Legends abound at Wrangler NFR’s 30th reunion

Virtually everyone who is anyone in the world of rodeo could be found at one place on Friday afternoon in Las Vegas.

ProRodeo legends, Hall of Famers, world champions and dignitaries gathered at the Palms Hotel & Casino’s grand ballroom Friday for the Gold Card Roundup, a celebration of the Wrangler National Finals Rodeo’s 30 years in Las Vegas and a great chance for old friends to reunite in fun and fellowship. The more than 400 attendees included a Who’s Who of the rodeo world, from ProRodeo Hall of Famers like Harry Vold, Larry Mahan, Roy Cooper and Deb Copenhaver to world champions Chad Ferley, Jeff Copenhaver and Jimmie Munroe.

The group shared handshakes, smiles, stories, food and fun at the festive event, and the collection of stars and history in the room was simply staggering. I also ran into the likes of Charles Sampson, Dean Oliver, Cotton Rosser, Bob Tallman, Don Gay and Shawn Davis, and there was great history and accomplished cowboys everywhere you turned.

The ballroom at the Palms was filled with rodeo royalty and legends at the Gold Card Roundup on Friday.

The ballroom at the Palms was filled with rodeo royalty and legends at the Gold Card Roundup on Friday.

Pro announcer Brent Jordan served as the master of ceremonies for the event, which was organized by Rodeo Historical Society Board member Larry Jordan and supported by PRCA Commissioner Karl Stressman and Davis, among others. Wrangler NFR specialty act Rider Kiesner performed and helped hand out a trio of $250 cash prizes, and the lunch also featured silent and live auctions.

Las Vegas Events President Pat Christenson, Stressman, Rooster Reynolds – the son of the late Benny Reynolds – Davis, famed cowboy poet and music artist Red Steagall and Women’s Professional Rodeo Association President Carolyn Vietor all spoke at the reunion.

“It is a great honor for my name to be on the Gold Cards as the PRCA Commissioner,” Stressman told the room that included dozens of PRCA Gold Card members. “There’s nowhere else in the world for the Wrangler NFR to be than Las Vegas.”

Five men – Vold, Bennie Beutler, Jim Sutton, Neal Gay and Rosser – received the inaugural Benny Reynolds Gold Card Awards, and Michael Gaughan, Christenson, Stressman, Mahan and Steagall were given Benny Binion Gold Card Awards as well.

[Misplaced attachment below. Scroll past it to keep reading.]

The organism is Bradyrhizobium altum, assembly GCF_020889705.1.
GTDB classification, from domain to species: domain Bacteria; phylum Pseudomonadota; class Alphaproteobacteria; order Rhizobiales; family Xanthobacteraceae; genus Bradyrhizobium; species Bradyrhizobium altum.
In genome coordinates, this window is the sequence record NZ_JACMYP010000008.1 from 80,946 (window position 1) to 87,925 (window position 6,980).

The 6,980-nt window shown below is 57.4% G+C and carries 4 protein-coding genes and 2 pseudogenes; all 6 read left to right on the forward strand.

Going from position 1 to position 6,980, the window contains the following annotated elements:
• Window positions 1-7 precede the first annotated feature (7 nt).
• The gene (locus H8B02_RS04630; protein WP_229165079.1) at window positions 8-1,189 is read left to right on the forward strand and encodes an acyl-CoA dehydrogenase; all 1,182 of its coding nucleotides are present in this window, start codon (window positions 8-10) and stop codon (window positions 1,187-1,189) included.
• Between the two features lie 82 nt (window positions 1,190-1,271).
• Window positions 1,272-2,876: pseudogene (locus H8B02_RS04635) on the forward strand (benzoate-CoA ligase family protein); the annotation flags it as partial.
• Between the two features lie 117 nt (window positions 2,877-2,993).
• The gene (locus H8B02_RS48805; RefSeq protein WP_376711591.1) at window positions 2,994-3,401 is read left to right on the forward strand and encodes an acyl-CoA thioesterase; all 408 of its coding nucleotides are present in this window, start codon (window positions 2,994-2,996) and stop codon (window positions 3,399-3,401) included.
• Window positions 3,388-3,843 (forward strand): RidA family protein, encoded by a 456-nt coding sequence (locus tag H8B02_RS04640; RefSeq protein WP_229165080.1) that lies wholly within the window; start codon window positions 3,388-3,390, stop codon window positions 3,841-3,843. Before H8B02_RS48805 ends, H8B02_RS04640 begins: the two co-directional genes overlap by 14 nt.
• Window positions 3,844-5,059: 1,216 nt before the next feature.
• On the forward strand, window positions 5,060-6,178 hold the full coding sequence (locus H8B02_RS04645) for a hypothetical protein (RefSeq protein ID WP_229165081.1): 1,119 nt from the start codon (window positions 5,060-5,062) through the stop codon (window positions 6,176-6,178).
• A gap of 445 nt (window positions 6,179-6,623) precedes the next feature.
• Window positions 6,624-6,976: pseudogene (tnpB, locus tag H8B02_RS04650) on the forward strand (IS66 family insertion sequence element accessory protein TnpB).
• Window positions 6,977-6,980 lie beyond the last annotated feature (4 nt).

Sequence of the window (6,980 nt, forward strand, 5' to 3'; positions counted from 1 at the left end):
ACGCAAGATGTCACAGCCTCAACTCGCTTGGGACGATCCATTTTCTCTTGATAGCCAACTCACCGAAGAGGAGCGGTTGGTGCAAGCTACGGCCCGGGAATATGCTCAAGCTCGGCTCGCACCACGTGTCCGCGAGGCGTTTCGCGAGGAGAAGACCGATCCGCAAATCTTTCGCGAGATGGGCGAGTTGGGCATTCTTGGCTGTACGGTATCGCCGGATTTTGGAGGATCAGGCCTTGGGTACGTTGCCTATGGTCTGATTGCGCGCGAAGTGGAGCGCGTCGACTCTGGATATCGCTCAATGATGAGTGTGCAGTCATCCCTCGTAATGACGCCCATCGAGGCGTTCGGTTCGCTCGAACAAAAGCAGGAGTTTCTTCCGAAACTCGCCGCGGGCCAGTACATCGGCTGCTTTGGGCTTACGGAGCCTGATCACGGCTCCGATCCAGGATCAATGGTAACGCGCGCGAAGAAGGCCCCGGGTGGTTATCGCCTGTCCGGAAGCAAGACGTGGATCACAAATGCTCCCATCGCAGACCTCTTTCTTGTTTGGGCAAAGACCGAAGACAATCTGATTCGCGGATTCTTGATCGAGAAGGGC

Rooster Reynolds, second from left, helped award the inaugural Benny Reynolds Gold Card Awards to (l to r) Jim Sutton, Cotton Rosser, Neal Gay, Harry Vold and Bennie Beutler at the Gold Card Roundup.

Rooster Reynolds, second from left, joined Miss Rodeo America Paige Nicholson in awarding the inaugural Benny Reynolds Gold Card Awards to (l to r) Jim Sutton, Cotton Rosser, Neal Gay, Harry Vold and Bennie Beutler at the Gold Card Roundup.

Davis thanked everyone for coming and spoke about the rodeo’s presence in Las Vegas.

“This is something I thought was very important to have,” Davis said of the Gold Card Roundup. “The reason for this event is to get people together, and you always have to look at your history before you can move forward. We can entertain ourselves and think about how it used to be, but also talk about the future and how to make it better.

“After I made the decision to bring the rodeo here, I was a little nervous when I saw those empty seats, but it’s my understanding that we have the longest-lasting sold-out event in Las Vegas.”

Mahan interviewed Deb Copenhaver, Vold, Bob Ragsdale and Chuck Henson on stage and kept the crowd laughing and thinking about the special world of rodeo at the same time.

“Rodeo is the event that showcases our Western heritage and culture to the world,” said Mahan, a 1979 ProRodeo Hall of Fame inductee. “It requires self-reliance, discipline, sacrifice, mental strength and courage. It’s the ultimate opportunity to see if you have what it takes and to go for it.

“Our Western heritage and culture is such a precious part of this country, and it’s something we need to keep alive.”

Vold, who attended his first rodeo in 1936, talked about the way the sport has changed through the years, as well as Las Vegas’ influence on the Wrangler NFR.

“This thing has changed drastically,” said Vold, who has provided stock for every Wrangler NFR. “Guys used to ride for next to nothing, but now the money really amounts to something. I think the changes are wonderful.”

Members of the ProRodeo Hall of Fame gathered for a group photo at the Gold Card Roundup at the Palms.

Members of the ProRodeo Hall of Fame gathered for a group photo at the Gold Card Roundup at the Palms.

Steagall received a standing ovation after sharing his admiration for the group before him and giving thanks to rodeo for changing his life.

“I can’t begin to tell you how emotional this is for me to stand up in front of all of you, look across this crowd and see the people who created a lifestyle for me that I treasure more than I can explain to you in words” Steagall said. “It took all of us to get rodeo to this point, where it’s the most celebrated sport in the history of our country, and it will take all of us working together to keep it safe, healthy and productive for the next generation.”

Deb Copenhaver, 89, summed up the sentiment of the entire group with some heartfelt remarks while on stage chatting with Mahan.

“If I could go back and retrace my steps, I wouldn’t change a thing,” said Copenhaver, a 1992 ProRodeo Hall of Fame inductee. “To be a part of this family and to be a part of this group of people is the most precious thing. This is the most precious moment of my life.

“I can take this to glory.”

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